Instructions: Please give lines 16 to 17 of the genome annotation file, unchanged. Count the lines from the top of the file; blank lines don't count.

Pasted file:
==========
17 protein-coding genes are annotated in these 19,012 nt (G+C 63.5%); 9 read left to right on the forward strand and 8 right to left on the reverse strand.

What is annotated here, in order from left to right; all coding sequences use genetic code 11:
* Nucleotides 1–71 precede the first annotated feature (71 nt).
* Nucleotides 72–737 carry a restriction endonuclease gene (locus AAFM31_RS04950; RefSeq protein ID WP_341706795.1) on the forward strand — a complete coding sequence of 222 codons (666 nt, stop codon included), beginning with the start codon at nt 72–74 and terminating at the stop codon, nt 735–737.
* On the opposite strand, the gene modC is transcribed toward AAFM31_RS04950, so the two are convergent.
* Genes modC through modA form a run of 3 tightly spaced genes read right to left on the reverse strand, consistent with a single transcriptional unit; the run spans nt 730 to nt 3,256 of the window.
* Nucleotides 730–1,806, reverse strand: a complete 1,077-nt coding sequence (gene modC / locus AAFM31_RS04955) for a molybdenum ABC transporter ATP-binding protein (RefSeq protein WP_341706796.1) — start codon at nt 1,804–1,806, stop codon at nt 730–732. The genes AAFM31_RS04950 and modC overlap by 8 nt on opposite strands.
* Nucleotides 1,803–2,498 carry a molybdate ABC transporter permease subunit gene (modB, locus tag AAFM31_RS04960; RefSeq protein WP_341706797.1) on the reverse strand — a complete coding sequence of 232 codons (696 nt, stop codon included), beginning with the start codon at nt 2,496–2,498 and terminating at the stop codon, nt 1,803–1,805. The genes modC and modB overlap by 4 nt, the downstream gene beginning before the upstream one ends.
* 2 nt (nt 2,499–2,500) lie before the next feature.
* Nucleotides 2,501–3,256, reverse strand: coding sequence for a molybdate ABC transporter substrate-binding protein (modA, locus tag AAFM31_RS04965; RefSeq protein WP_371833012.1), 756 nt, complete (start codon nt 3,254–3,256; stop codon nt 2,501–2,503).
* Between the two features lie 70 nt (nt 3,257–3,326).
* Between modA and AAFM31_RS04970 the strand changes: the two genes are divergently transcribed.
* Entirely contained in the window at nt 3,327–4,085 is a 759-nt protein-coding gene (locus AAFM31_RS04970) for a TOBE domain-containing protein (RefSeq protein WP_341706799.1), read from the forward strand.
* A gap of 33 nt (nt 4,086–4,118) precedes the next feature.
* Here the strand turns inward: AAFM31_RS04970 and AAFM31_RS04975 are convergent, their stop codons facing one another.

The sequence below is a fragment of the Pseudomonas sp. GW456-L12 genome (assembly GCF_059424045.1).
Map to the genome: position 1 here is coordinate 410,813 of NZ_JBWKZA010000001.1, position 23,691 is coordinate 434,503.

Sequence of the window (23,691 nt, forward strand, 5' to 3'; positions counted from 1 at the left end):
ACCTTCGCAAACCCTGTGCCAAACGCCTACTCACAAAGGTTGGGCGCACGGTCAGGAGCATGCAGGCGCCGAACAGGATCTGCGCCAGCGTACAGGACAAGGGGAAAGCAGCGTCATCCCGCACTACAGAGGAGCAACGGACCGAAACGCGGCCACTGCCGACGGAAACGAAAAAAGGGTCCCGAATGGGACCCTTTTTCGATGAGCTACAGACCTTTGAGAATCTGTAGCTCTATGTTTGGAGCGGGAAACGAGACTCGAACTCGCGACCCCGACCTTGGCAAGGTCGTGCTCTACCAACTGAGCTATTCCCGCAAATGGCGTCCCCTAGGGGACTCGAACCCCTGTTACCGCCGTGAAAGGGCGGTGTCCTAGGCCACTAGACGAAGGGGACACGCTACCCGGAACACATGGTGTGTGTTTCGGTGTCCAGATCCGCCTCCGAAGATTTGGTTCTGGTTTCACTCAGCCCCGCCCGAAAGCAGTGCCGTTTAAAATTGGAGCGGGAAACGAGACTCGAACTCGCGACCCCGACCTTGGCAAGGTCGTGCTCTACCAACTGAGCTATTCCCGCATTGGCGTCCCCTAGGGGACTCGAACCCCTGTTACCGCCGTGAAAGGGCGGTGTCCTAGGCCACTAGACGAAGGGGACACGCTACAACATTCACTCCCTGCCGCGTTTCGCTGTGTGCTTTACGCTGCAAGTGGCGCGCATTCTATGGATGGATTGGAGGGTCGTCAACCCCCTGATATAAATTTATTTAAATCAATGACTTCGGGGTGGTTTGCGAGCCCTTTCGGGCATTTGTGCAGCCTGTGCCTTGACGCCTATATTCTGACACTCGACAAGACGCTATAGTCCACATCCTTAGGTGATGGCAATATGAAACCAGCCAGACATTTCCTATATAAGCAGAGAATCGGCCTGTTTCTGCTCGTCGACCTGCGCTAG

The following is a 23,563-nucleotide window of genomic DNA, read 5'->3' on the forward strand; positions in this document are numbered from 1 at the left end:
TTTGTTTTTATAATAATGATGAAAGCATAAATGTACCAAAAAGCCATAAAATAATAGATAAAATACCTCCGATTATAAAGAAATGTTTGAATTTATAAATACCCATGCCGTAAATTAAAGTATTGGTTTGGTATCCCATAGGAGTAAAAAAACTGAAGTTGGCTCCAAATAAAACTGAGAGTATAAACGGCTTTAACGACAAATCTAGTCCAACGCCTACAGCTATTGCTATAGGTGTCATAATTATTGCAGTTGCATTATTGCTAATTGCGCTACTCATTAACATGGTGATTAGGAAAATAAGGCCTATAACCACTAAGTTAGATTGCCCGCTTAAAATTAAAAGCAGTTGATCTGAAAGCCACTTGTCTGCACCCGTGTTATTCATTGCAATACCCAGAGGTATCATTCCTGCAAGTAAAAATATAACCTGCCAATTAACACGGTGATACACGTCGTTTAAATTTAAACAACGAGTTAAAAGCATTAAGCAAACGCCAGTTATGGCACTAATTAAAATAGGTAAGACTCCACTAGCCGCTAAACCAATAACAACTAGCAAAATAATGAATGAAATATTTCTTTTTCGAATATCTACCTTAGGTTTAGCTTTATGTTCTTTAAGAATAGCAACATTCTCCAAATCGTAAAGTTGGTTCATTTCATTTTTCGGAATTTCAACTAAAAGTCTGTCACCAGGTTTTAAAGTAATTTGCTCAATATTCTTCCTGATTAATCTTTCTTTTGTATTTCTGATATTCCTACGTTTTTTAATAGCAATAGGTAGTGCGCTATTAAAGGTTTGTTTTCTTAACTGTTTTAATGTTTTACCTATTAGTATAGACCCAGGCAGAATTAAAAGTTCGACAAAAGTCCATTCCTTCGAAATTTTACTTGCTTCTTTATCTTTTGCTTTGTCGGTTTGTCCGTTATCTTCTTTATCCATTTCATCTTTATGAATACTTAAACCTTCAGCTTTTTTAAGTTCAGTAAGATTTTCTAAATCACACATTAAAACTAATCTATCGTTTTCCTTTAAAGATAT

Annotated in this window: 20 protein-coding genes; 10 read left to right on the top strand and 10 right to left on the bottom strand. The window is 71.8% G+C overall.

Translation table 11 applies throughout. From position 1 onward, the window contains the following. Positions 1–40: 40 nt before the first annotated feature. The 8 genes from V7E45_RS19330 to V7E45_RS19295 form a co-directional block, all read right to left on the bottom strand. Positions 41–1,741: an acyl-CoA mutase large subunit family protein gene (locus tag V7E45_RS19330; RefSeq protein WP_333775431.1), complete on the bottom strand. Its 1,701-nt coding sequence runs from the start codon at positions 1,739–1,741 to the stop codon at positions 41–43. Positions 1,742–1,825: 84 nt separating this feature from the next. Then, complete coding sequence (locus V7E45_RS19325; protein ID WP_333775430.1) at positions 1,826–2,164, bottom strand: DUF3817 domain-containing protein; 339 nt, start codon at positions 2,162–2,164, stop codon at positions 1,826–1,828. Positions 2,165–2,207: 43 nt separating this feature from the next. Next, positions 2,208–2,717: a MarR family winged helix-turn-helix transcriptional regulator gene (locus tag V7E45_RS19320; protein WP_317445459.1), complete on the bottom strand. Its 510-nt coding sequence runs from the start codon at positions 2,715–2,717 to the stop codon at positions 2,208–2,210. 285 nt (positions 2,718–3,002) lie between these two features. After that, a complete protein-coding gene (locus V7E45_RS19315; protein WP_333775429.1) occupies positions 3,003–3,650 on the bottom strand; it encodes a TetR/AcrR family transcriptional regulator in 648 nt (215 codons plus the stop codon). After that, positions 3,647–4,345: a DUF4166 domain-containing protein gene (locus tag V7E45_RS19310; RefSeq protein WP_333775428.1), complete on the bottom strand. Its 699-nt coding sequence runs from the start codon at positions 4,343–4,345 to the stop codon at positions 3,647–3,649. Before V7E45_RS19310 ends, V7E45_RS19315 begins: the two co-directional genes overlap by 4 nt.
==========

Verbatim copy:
The sequence below is a fragment of the Pseudomonas sp. GW456-L12 genome (assembly GCF_059424045.1).
Map to the genome: position 1 here is coordinate 410,813 of NZ_JBWKZA010000001.1, position 23,691 is coordinate 434,503.